Novelty songs are the product of their times, responding humorously to the concerns of the day…and then they’re quickly forgotten, like these.
Clara Peller is the definitive ‘80s commercial pitchperson. At the behest of Wendy’s, the elderly character actress called out the competition’s small beef patties with her memorable, “Where’s the beef?” catchphrase. It caught on big, with Wendy’s sales growing and hundreds of thousands purchasing “Where’s the beef?” T-shirts. Even 1984 presidential candidate Walter Mondale tried to use it to look hip, uttering the line to call out Republican rival Ronald Reagan for broken campaign promises. Mondale lost the election, and Peller was fired by Wendy’s for appearing in a spaghetti sauce commercial (where she found the beef). But not before she recorded “Where’s the Beef?,” a 1984 novelty record with Nashville disc jockey Coyote McCloud.
“Breaking Up Is Hard On You”
The American Comedy Network isn’t a band – it was created by former disc jockeys in 1984 as a corporate radio service to syndicate novelty songs and pre-taped comedy bits to morning radio shows around the country. ACN’s first big hit: “Breaking Up Is Hard On You,” a parody of Neil Sedaka’s 1962 hit “Breaking Up Is Hard to Do.” The parody is about the dismantling of the AT&T Bell System after the government ruled that it held an unfair monopoly on American telephony. The song actually made it to #70 on the pop chart.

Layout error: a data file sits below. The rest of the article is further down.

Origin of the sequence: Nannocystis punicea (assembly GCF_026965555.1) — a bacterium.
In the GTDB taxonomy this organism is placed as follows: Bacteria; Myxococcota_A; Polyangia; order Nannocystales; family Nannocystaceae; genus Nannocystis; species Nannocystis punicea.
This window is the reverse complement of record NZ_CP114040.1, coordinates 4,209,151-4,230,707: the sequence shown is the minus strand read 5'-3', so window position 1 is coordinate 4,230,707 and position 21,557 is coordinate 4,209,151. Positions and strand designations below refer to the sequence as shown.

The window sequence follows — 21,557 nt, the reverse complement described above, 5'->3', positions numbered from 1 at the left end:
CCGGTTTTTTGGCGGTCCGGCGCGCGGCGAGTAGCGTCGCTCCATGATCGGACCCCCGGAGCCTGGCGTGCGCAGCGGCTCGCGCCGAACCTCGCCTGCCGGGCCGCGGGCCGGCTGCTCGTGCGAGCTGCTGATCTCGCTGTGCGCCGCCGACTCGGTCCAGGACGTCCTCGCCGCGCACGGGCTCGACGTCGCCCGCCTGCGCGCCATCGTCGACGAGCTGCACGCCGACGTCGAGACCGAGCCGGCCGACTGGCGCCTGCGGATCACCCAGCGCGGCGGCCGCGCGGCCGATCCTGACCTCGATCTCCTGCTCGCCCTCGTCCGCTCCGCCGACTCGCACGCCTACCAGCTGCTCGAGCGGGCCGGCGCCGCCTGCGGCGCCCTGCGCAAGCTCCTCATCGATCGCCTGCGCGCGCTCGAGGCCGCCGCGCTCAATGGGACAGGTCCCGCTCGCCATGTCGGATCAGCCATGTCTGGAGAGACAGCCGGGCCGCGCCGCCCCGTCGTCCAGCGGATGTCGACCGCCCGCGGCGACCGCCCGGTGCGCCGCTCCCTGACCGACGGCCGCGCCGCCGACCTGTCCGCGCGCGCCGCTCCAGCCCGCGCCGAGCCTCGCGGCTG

“Who Shot J.R.?”
In 1980, Cincinnati disc jockey Gary Burbank released “Who Shot J.R.?” to capitalize on the massive popularity of the primetime soap Dallas, and its famous cliffhanger as to the attempted murder of oil baron J.R. Ewing (Larry Hagman). The episode where the shooter was revealed was for a time the most watched episode in TV history; Burbank’s novelty song rode that wave to the pop charts, topping out at #67.